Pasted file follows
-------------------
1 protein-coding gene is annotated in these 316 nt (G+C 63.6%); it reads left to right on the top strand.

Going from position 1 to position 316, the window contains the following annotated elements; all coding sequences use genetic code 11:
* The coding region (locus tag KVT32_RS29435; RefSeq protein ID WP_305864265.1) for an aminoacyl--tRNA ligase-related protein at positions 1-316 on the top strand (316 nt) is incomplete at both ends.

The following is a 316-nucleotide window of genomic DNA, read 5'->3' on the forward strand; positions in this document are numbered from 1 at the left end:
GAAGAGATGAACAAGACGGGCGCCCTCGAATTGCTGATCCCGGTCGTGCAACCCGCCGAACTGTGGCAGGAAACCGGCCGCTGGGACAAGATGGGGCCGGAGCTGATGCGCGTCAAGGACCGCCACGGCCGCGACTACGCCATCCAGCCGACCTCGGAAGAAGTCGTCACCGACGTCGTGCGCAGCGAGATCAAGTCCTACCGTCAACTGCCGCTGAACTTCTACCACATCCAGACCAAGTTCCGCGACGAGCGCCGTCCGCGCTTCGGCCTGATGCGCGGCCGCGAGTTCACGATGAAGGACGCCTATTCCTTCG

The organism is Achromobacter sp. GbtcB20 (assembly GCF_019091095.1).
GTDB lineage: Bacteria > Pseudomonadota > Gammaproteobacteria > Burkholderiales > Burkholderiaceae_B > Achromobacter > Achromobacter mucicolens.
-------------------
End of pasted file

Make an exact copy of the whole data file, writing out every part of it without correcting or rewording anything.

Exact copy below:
1 protein-coding gene is annotated in these 316 nt (G+C 63.6%); it reads left to right on the top strand.

Going from position 1 to position 316, the window contains the following annotated elements; all coding sequences use genetic code 11:
* The coding region (locus tag KVT32_RS29435; RefSeq protein ID WP_305864265.1) for an aminoacyl--tRNA ligase-related protein at positions 1-316 on the top strand (316 nt) is incomplete at both ends.

The following is a 316-nucleotide window of genomic DNA, read 5'->3' on the forward strand; positions in this document are numbered from 1 at the left end:
GAAGAGATGAACAAGACGGGCGCCCTCGAATTGCTGATCCCGGTCGTGCAACCCGCCGAACTGTGGCAGGAAACCGGCCGCTGGGACAAGATGGGGCCGGAGCTGATGCGCGTCAAGGACCGCCACGGCCGCGACTACGCCATCCAGCCGACCTCGGAAGAAGTCGTCACCGACGTCGTGCGCAGCGAGATCAAGTCCTACCGTCAACTGCCGCTGAACTTCTACCACATCCAGACCAAGTTCCGCGACGAGCGCCGTCCGCGCTTCGGCCTGATGCGCGGCCGCGAGTTCACGATGAAGGACGCCTATTCCTTCG

The organism is Achromobacter sp. GbtcB20 (assembly GCF_019091095.1).
GTDB lineage: Bacteria > Pseudomonadota > Gammaproteobacteria > Burkholderiales > Burkholderiaceae_B > Achromobacter > Achromobacter mucicolens.